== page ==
• Electrocution: At busy construction sites, it is almost impossible to distinguish between a live wire and a dormant one. Furthermore, as mentioned above, workers often do not have the tools they need to keep themselves safe in such situations.
  • Struck by Object: Like many myths, the old story that a penny dropped from the top of the Empire State Building is fatal to a pedestrian on the street is partially true. Small objects, like hammers and wrenches or even bolts and screws, quickly build up a lot of speed, and they are often fatal or near-fatal when dropped only a few feet.

Workers’ compensation benefits in these cases generally include 70% of the victim’s average weekly wage for up to 400 weeks (or until the victim is cleared to return to work), plus all reasonably necessary medical expenses.

Occupational Diseases

By definition, an occupational disease is any condition which develops over the course of more than one work shift. Whether they are fatal or simply irritating, these conditions almost always result in significant days away from work. Some leading occupational disease workers’ compensation claims include:

  • Hearing Loss: Long-term exposure to moderately loud noises, such as large machines or even lawn and garden tools, significantly impair hearing over time, which is one reason why this sensory loss is the leading occupational disease in the United States.
  • Repetitive Stress: Constant lifting of moderately-heavy objects wear out joints and cause stress on the back. Moreover, office workers often suffer from carpal tunnel syndrome and other such illnesses.
  • Respiratory Issues: Trace amounts of benzene, silica, and other particulate matter are more than sufficient to cause serious illness, or even death. Furthermore, many employers do not provide their workers with the right type of respirators.

Asbestos-related illnesses are quite common, as well, since just one microscopic fiber that escapes into the air during a construction, renovation, or removal project can cause asbestosis or mesothelioma.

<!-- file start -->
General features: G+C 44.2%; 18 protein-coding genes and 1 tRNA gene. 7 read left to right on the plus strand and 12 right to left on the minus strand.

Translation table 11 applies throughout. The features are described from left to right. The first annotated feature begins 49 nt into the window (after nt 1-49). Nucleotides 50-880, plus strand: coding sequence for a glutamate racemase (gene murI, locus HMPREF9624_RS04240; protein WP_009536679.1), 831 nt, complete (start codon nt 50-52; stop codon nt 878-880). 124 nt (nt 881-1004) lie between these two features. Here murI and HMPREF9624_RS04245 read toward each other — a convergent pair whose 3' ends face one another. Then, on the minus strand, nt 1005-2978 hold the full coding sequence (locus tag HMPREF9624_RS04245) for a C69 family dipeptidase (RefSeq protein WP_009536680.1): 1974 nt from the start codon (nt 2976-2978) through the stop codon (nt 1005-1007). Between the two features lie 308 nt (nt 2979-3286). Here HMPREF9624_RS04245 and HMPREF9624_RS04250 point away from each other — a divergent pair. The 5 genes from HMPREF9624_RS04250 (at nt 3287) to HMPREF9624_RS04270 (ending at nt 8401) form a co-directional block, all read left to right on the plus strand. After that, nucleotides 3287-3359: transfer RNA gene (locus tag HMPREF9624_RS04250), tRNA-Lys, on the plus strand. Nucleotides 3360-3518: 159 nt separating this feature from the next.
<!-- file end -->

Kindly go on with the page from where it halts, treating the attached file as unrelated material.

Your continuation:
If the victim has a pre-existing condition, workers’ compensation usually pays 100% of both lost wages and medical bills related to the illness or injury. Victims need only establish that a workplace incident significantly aggravated the prior illness or injury.

Mental Health

Trauma injuries and physical diseases are fairly easy to establish, but mental illness is different. Under New Jersey law, job-related mental health issues usually fall into one of three categories:

  • Physical Trigger, Mental Illness: Post Traumatic Stress Disorder and anxiety disorders are perhaps the most common physical-mental conditions. Generally, these victims need only present objective medical evidence to obtain workers’ compensation benefits.
  • Mental-Physical: If job stress leads to serious injury, such as a heart attack, victims must demonstrate a clear connection between the conditions of employment and their physical injuries.
  • Mental-Mental: If a mental stressor causes a mental disability, workers’ compensation is available if there is convincing medical evidence which supports the claim and the mental stressor was employment-related.

The same rules regarding pre-existing conditions apply to mental illness matters.

Contact Aggressive Attorneys

At Hollander, Strelzik, Pasculli, Vandenberg, Hontz & Kutyla, LLC, we stand up for job injury victims throughout New Jersey. For a free consultation, contact an experienced workers’ compensation lawyer in Sussex County today.